#6: 2010 Paul Lato Pinot Noir Lancelot Pisoni Vineyard (California, Central Coast, Santa Lucia Highlands)

Former sommelier turned winemaker Paul Lato is one of the hottest producers of fine wines in California today. His Pinot Noirs and Syrah have received near universal acclaim from critics, especially from Robert Parker’s Wine Advocate. While Parker is often accused of being biased towards big, heavy, fruit bombs, the scores Paul Lato gets proves this wrong as his wines are as nuanced as the best of them. While his wines have excellent, tasty California fruit profiles, he manages to keep such in check and let other attributes of the land and vintage shine through.  Alto’s 2010 Paul Lato Pinot Noir Lancelot Pisoni Vineyard is a good example of this, as it is outstanding in every way. Good from the initial pop, and it only gets better through the night. Perfectly balanced, with delicious and fresh dark red fruits, some earthy and floral notes, and a surprising acidity that keeps it all in check. One of the best Pinots I have had in years. Sort of like a Dickens novel with a long, long finish and enjoyable every step of the way! I would give this a 96 and is $85 on release. Get on his mail list so you can eventually buy at release price instead of on the secondary market for much more!

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2007 Scarecrow Cabernet Sauvignon
2007 Scarecrow Cabernet Sauvignon

#5: 2007 Scarecrow Cabernet Sauvignon (California, Napa Valley, Rutherford)

Scarecrow is a California cult wine produced on what was once the J.J. Cohn Estate. The estate is in Rutherford, CA and it produces anywhere from 400-800 cases a year. The winemaker is the heralded Celia Welch. It is not inexpensive, tracking one down now will cost you about $1000!  So if you are one who is perusing a Kelmscott, you can afford this. The rest of us will wait for a sip or two from a generous friend. As for the 2007, it truly is a fantastic wine, young but hitting on all cylinders. Tons of dark fruit, creme de cassis and floral notes, along with some cocoa. Amazing mouthfeel, big but not overly rich. Long, long finish. Very pure. Will be nearly perfect some years from now. I would give it a 97.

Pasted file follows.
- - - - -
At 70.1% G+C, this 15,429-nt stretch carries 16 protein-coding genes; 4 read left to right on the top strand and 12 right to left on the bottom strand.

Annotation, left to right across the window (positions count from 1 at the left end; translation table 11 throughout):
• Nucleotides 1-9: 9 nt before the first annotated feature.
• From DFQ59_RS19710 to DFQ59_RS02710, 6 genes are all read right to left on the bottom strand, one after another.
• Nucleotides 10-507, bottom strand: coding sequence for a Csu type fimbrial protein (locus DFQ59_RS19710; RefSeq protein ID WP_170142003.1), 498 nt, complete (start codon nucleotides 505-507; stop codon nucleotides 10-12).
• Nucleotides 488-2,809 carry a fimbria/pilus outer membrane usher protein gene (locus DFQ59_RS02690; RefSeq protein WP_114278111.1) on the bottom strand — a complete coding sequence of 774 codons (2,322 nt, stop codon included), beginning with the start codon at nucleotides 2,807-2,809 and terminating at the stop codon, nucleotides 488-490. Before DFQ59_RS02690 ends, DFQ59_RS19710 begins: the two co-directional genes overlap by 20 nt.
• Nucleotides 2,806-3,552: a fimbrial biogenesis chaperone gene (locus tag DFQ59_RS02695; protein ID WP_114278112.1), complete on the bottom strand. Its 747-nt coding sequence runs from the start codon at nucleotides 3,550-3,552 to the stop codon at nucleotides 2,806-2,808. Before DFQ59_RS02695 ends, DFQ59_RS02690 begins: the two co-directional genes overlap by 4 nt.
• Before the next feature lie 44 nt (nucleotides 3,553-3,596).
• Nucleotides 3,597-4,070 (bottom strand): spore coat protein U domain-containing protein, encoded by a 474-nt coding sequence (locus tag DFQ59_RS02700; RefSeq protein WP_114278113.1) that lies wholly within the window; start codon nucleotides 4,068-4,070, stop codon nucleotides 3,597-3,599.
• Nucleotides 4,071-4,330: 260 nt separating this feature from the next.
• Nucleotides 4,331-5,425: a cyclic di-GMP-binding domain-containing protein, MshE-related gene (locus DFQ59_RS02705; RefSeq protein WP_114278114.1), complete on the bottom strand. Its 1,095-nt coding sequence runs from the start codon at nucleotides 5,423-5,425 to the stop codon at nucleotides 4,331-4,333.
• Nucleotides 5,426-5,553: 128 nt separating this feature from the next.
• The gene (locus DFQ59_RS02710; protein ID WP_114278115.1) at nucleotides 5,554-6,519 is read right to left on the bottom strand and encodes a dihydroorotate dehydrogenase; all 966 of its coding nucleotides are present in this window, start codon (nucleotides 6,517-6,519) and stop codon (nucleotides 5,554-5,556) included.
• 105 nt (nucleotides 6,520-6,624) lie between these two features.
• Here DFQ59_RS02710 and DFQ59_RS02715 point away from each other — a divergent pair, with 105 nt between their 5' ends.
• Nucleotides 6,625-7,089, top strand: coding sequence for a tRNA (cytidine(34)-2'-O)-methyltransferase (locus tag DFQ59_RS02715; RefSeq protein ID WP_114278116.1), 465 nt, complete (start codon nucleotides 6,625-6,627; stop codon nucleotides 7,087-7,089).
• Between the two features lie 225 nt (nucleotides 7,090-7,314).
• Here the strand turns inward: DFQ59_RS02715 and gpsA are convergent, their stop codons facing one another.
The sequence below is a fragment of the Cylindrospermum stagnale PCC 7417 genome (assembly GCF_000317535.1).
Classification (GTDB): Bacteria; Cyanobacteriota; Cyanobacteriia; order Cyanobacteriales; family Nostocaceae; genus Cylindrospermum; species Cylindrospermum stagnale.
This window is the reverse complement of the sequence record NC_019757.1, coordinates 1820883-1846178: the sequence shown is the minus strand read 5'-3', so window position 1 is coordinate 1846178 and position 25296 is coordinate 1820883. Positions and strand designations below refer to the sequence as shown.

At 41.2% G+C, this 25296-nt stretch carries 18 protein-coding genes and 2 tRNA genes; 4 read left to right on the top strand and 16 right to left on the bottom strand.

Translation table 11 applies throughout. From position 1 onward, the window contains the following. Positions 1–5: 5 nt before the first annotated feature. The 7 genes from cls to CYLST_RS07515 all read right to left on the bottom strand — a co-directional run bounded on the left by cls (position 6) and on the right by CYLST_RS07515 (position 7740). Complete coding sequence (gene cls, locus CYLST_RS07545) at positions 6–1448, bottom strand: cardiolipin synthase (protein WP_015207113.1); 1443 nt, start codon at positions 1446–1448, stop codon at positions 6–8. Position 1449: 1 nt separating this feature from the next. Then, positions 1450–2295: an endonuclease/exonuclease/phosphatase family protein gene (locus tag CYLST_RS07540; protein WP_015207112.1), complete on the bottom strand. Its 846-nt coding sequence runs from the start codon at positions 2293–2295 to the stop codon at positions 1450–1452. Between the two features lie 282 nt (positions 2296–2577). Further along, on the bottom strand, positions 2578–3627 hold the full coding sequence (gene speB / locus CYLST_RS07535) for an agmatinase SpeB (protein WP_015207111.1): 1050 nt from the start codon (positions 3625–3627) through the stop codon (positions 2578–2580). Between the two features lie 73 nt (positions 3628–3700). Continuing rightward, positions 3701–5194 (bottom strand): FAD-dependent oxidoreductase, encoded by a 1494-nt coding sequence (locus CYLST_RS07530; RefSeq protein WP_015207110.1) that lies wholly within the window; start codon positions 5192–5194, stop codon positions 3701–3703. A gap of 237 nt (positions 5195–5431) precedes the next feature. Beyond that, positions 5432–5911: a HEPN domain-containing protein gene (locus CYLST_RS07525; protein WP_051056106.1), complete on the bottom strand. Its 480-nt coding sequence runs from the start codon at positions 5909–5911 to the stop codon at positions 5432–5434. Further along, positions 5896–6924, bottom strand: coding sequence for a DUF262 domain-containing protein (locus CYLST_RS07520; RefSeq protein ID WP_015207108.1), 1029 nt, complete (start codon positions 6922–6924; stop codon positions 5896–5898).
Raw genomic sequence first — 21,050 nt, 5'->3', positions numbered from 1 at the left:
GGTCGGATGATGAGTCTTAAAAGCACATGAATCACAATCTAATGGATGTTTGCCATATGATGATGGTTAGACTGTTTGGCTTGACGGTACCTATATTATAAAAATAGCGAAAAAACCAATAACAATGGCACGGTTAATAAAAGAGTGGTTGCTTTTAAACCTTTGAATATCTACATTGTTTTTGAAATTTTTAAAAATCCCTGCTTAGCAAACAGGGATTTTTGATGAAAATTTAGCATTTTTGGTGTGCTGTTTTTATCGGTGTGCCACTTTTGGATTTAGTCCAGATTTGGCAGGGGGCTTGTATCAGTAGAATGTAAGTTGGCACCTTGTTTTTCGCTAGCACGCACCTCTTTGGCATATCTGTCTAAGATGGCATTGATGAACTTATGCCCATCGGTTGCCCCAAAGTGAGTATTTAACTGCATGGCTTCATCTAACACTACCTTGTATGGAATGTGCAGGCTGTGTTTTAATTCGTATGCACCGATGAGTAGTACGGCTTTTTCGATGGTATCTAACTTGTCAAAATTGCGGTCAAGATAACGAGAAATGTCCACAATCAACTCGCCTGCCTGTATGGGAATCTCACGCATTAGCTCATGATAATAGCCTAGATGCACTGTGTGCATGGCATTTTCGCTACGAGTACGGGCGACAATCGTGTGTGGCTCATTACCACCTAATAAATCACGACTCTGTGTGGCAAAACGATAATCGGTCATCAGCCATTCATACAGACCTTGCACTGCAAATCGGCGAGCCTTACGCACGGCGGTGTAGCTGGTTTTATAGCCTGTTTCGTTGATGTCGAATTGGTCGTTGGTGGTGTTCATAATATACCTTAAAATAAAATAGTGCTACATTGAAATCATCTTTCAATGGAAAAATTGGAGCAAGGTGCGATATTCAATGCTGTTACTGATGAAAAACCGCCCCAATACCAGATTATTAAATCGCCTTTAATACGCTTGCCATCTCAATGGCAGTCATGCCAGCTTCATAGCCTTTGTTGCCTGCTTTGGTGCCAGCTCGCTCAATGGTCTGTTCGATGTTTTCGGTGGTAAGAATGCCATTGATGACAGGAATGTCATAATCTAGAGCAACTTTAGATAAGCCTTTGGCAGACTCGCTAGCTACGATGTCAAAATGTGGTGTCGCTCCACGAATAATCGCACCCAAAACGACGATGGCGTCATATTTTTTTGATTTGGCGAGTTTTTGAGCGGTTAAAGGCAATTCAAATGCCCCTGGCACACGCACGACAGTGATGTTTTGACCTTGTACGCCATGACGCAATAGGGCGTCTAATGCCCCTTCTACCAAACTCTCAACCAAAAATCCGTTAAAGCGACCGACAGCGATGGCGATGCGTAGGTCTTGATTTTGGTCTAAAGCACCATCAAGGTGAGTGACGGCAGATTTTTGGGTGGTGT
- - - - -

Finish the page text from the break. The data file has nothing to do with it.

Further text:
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2005 E. Guigal Côte-Rôtie Château d'Ampuis
2005 E. Guigal Côte-Rôtie Château d’Ampuis

#4: 2005 E. Guigal Côte-Rôtie Château d’Ampuis (France, Northern Rhone, Côte-Rôtie)

Guigal produces among the best and most sought after Northern Rhone wines. The domain was founded in 1946, and sits on land situated in Ampuis, that has had vineyards for over 2400 years!  Most famous for their amazingly good and expensive “La La” wines (La MoulineLa Landonne and La Turque), they also produce a number of other high end and more moderate wines. The bottling reviewed here, Château d’Ampuis, is a blend of six vineyards of Côte Brune and Côte Blonde and, while not inexpensive, is moderately priced, for the quality, around $100. Typically around 93% Syrah and 7% Viognier. It was first produced in the 1995 vintage. The 2005 is young, but very expressive. Dark purple, with a nose of red fruit, flowers, herbs and pepper, it coats the palate and finish with bright cherry flavors, along with follow through of herbs/pepper and an interesting tar aspect. Excellent, delicious stuff. I would give it a 95+. I can only imagine what this will taste like in a few more years. Reminds me of Camus, or perhaps even Baudelaire’s les Fleurs du Malin that it is unquestionably modern, yet by its brilliance now is thought of as traditionally classic.

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2007 Cayuse Flying Pig
2007 Cayuse Flying Pig

#3: 2007 Cayuse Flying Pig (Washington, Columbia Valley, Walla Walla Valley)